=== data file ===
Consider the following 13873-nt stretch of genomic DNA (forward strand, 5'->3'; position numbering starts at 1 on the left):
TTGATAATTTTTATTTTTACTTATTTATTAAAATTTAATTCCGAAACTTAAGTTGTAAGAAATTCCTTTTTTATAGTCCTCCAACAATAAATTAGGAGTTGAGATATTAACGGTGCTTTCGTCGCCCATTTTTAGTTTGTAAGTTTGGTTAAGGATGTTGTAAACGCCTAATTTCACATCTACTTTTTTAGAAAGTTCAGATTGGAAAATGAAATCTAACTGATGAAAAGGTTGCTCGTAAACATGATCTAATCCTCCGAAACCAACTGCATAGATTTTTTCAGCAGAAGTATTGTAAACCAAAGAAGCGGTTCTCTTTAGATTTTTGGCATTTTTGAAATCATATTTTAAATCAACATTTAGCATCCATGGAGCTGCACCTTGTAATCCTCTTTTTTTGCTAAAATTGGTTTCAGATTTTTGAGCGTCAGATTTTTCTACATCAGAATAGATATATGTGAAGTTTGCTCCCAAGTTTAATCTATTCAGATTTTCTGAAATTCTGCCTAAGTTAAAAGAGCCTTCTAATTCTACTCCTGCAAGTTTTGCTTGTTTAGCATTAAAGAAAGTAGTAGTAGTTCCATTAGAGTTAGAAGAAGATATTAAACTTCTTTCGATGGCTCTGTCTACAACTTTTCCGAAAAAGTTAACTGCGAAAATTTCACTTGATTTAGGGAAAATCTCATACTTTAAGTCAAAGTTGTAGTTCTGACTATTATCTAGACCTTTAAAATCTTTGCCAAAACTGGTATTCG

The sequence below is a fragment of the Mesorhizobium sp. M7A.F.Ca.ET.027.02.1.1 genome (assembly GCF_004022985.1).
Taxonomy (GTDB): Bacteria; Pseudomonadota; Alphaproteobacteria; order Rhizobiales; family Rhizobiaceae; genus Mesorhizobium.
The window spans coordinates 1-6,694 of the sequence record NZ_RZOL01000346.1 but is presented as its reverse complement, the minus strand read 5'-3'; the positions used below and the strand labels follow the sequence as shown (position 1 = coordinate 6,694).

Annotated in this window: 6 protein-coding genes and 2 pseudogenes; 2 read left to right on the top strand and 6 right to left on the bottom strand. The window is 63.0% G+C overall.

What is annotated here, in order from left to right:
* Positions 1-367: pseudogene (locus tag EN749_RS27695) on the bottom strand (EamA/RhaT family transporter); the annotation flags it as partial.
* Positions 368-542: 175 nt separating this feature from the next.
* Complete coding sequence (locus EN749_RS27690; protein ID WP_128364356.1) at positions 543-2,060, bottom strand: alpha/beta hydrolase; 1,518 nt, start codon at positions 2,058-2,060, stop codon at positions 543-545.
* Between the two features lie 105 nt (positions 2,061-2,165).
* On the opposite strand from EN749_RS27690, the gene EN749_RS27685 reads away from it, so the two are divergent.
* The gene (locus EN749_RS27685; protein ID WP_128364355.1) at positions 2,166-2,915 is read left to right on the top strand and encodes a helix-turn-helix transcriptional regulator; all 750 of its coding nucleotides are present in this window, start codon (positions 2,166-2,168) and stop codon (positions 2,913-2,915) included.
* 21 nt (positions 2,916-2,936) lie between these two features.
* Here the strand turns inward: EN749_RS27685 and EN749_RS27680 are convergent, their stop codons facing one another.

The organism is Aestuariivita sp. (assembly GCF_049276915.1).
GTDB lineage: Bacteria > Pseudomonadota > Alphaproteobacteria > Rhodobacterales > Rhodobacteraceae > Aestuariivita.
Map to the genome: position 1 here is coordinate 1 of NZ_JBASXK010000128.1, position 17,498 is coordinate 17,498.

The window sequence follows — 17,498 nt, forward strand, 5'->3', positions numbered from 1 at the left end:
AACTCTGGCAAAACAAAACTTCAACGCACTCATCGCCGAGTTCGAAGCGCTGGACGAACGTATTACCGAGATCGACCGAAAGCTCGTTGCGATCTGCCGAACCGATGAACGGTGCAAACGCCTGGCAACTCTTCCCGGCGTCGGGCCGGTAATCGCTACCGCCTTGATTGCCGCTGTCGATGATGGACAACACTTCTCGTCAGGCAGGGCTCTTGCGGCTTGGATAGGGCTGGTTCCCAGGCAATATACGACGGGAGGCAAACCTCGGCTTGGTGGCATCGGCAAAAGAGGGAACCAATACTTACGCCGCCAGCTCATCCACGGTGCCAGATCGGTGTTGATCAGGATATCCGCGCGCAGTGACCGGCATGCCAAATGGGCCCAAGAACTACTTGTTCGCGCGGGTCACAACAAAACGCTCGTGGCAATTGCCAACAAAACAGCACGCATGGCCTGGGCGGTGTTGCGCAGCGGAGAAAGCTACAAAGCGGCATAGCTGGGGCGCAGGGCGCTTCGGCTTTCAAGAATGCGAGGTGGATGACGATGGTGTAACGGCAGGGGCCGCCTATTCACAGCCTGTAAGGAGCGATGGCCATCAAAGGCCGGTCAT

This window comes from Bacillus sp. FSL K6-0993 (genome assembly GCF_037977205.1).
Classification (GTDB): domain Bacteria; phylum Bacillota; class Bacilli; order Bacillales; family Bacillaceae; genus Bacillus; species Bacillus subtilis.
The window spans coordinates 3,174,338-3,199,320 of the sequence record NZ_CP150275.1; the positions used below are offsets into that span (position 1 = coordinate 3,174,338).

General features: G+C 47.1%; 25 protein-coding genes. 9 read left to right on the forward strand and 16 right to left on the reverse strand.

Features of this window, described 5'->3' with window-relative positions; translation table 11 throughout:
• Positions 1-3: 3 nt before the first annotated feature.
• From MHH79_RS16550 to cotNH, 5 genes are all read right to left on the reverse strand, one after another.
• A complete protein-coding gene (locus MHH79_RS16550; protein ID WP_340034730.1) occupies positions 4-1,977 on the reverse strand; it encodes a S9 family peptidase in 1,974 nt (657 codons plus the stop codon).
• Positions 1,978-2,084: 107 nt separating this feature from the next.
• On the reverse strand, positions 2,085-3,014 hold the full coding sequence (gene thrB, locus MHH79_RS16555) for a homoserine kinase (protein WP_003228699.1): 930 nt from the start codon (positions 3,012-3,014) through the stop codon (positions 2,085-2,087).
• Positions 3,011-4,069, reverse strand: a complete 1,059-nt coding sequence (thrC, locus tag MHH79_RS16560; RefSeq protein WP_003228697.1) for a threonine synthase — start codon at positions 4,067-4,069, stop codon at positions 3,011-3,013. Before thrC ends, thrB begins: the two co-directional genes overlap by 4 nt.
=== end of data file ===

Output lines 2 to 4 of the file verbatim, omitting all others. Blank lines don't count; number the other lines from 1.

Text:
TTGATAATTTTTATTTTTACTTATTTATTAAAATTTAATTCCGAAACTTAAGTTGTAAGAAATTCCTTTTTTATAGTCCTCCAACAATAAATTAGGAGTTGAGATATTAACGGTGCTTTCGTCGCCCATTTTTAGTTTGTAAGTTTGGTTAAGGATGTTGTAAACGCCTAATTTCACATCTACTTTTTTAGAAAGTTCAGATTGGAAAATGAAATCTAACTGATGAAAAGGTTGCTCGTAAACATGATCTAATCCTCCGAAACCAACTGCATAGATTTTTTCAGCAGAAGTATTGTAAACCAAAGAAGCGGTTCTCTTTAGATTTTTGGCATTTTTGAAATCATATTTTAAATCAACATTTAGCATCCATGGAGCTGCACCTTGTAATCCTCTTTTTTTGCTAAAATTGGTTTCAGATTTTTGAGCGTCAGATTTTTCTACATCAGAATAGATATATGTGAAGTTTGCTCCCAAGTTTAATCTATTCAGATTTTCTGAAATTCTGCCTAAGTTAAAAGAGCCTTCTAATTCTACTCCTGCAAGTTTTGCTTGTTTAGCATTAAAGAAAGTAGTAGTAGTTCCATTAGAGTTAGAAGAAGATATTAAACTTCTTTCGATGGCTCTGTCTACAACTTTTCCGAAAAAGTTAACTGCGAAAATTTCACTTGATTTAGGGAAAATCTCATACTTTAAGTCAAAGTTGTAGTTCTGACTATTATCTAGACCTTTAAAATCTTTGCCAAAACTGGTATTCG

The sequence below is a fragment of the Mesorhizobium sp. M7A.F.Ca.ET.027.02.1.1 genome (assembly GCF_004022985.1).
Taxonomy (GTDB): Bacteria; Pseudomonadota; Alphaproteobacteria; order Rhizobiales; family Rhizobiaceae; genus Mesorhizobium.